A woman’s suitcase containing her custom prosthetic leg was mishandled and sent to the wrong destination for over 10 days by Allegiant Airlines in an experience she called “traumatic.” 
Emily Tuite had booked a direct flight from Austin to San Diego on Allegiant Airlines to visit her cousin, she told USA TODAY. “This was my first time to the West Coast, so I was really looking forward to swimming in the Pacific and spending time at the shore with her,” she said. It was also her first time flying Allegiant. 
She packed her custom-made, waterproof prosthetic leg in a bright blue suitcase. 
When she arrived in San Diego on Sept. 1, she couldn’t locate her bag at the airport. “I remember feeling sick to my stomach when I didn’t see my bag going around the carousel,” she said.
She immediately went to the Allegiant ticket counter with her luggage stub and tracking number. The agents said they couldn’t track her bag and would ‘put a note’ on her reservation about it, she said.
“I was prepared to stay at the airport until I was able to get assistance, since this was an item I couldn’t afford to lose, and continued to wait there for over three hours trying to get someone to call Austin to see if it was still at that airport,” she said. 
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“When someone loses a medical device, it’s incredibly serious,” Tuite said. “Medical devices, like my prothesis, provide assistance to help me function and participate in everyday activities. Without it, I’m disabled.”
Rachel Christiansen, an Allegiant spokesperson, acknowledged that the airline received Tuite’s lost leg claim. Christianson told USA TODAY in an email that “it is rare for Allegiant to mishandle a passenger bag.” 
“Nonetheless, that is no consolation to a customer whose bag has been mishandled,” Christiansen said. “When it happens, we make every effort to reunite customers with their luggage immediately.” 
The spokesperson added that the airline “prioritized her claim” and is “sincerely sorry” for what happened. 
Tuite said that in the days following the loss, she “received very little communication” about her baggage and it was “very difficult” speaking with the airline. She said she called the company’s customer service on three separate days and spent hours on hold. She also reached out via social media, chat and email but never heard back. The San Diego Allegiant team called the Austin airport twice but didn’t receive much information either or just didn’t call back, she said.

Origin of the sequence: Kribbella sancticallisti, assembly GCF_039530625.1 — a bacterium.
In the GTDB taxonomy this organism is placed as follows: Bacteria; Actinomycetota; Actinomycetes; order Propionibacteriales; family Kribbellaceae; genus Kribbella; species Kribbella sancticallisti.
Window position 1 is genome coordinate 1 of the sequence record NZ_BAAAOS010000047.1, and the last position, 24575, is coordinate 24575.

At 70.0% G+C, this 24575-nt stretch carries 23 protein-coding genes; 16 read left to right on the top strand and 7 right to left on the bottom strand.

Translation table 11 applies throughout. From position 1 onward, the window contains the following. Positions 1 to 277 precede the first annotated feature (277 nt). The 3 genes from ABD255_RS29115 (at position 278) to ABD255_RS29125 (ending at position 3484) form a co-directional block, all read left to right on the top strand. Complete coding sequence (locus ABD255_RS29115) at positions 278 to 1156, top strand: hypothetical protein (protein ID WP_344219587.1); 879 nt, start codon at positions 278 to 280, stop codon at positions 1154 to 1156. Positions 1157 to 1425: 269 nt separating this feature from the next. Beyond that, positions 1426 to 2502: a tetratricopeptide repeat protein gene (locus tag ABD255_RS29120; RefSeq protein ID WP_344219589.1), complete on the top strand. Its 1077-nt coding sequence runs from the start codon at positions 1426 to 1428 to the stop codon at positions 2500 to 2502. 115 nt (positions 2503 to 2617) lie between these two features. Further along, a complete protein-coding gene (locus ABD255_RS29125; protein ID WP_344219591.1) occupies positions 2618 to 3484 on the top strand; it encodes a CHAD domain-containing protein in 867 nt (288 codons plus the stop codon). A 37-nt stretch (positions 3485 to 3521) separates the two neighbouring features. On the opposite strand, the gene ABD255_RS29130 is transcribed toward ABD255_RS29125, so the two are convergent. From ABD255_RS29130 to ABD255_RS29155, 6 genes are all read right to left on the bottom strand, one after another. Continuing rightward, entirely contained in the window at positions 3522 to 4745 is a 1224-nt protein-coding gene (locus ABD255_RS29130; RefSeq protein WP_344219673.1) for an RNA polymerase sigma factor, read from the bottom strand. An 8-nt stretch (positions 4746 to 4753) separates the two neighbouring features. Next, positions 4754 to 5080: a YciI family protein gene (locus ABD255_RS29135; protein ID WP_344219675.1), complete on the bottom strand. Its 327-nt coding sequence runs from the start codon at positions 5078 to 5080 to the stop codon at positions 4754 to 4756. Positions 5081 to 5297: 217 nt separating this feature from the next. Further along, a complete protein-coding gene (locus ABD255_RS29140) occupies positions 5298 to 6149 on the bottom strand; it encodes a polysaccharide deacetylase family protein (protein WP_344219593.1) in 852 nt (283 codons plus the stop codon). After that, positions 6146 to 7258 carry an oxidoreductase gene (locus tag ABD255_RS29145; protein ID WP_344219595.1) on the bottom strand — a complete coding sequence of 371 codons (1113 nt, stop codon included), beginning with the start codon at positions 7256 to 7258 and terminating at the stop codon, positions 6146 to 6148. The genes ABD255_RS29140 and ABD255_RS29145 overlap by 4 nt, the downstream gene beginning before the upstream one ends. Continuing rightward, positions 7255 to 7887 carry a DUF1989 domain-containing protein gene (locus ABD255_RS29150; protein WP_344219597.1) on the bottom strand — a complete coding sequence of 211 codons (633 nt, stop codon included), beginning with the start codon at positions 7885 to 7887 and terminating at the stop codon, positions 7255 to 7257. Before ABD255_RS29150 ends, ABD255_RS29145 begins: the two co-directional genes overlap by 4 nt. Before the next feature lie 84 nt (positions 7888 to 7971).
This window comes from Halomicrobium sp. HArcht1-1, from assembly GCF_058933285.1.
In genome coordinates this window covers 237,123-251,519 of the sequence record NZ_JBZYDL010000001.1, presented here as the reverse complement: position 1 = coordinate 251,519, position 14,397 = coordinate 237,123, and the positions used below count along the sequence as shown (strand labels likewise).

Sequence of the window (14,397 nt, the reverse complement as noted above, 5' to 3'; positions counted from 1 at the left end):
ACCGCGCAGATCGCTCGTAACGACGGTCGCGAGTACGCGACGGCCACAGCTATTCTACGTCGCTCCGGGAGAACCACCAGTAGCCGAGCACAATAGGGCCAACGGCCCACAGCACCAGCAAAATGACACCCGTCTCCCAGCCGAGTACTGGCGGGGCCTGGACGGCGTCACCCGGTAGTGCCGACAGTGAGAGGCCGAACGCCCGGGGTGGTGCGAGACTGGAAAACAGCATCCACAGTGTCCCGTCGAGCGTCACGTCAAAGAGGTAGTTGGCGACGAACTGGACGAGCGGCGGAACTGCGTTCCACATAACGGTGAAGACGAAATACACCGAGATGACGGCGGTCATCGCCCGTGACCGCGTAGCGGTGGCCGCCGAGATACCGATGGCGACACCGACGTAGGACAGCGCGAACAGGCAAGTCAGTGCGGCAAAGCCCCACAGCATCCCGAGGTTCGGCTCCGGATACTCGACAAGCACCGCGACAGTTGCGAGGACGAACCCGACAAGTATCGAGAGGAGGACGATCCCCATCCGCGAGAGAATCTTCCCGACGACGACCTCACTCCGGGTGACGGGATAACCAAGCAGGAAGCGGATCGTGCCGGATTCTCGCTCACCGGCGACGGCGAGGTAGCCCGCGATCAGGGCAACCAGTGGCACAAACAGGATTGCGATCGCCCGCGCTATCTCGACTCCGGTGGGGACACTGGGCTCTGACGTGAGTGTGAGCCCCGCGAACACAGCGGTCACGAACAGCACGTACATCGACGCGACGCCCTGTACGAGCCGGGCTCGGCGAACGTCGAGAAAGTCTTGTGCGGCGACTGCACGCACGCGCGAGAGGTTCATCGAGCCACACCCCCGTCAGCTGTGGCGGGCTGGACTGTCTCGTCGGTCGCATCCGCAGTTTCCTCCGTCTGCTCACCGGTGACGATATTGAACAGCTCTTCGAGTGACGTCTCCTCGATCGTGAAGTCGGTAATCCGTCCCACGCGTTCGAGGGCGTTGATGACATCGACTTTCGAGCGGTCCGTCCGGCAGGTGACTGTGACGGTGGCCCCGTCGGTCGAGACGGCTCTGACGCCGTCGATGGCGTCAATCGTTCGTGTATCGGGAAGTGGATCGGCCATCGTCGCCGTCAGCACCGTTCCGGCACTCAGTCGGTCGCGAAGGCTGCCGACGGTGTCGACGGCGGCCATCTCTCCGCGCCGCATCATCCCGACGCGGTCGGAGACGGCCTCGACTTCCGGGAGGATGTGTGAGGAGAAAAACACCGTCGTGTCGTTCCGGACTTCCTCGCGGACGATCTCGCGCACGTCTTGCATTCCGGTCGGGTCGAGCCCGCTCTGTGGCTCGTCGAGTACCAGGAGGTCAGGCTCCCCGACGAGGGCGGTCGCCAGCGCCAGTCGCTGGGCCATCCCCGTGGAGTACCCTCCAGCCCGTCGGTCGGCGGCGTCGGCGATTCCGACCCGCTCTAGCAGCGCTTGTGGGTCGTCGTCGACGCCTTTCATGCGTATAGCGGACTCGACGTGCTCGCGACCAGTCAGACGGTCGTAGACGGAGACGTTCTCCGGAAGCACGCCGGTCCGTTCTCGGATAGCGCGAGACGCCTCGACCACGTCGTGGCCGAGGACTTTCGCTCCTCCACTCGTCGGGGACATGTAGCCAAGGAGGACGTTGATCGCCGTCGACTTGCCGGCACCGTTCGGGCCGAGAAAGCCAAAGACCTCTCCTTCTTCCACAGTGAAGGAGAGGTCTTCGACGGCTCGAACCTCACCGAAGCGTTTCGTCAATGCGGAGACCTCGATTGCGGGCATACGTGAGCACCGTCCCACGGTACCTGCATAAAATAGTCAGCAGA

At the same time of Tuite’s flight was another Allegiant flight heading to Provo, Utah. It turned out that her bag had been tagged with someone else’s information and sent to Provo. It had been sitting in the unclaimed baggage area in the Provo airport, she said. 
It took a total of 12 days for Tuite to get her suitcase and leg back – 10 days lost and two days to be transported to her. At first, she was only offered a refund to cover the checked bag fee and the toiletry and clothing items she had to purchase in San Diego. “They declined my request to refund the cost of my flight, since this experience impacted every aspect of my trip,” she said. 
On Wednesday, Allegiant told Tuite they would refund her flight cost as well. 
Tuite feels “deeply upset” at the airline for a lack of “urgency or reasonable accommodation” in helping to find her device. Even though she acknowledges that lost suitcases happen, she hopes the airline puts in better processes for faster responses when someone’s medical device goes missing. 
This year saw more mishandled baggage than usual as air travel became a source of frustration for many. Earlier this year in April, airlines mishandled nearly 220,000 suitcases in the U.S. 
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“The thought of losing a device like mine is incredibly stressful – not just because I couldn’t safely shower or swim while on my trip, but because I know the time, effort, and money it takes to replace a custom prosthesis,” Tuite continued. 

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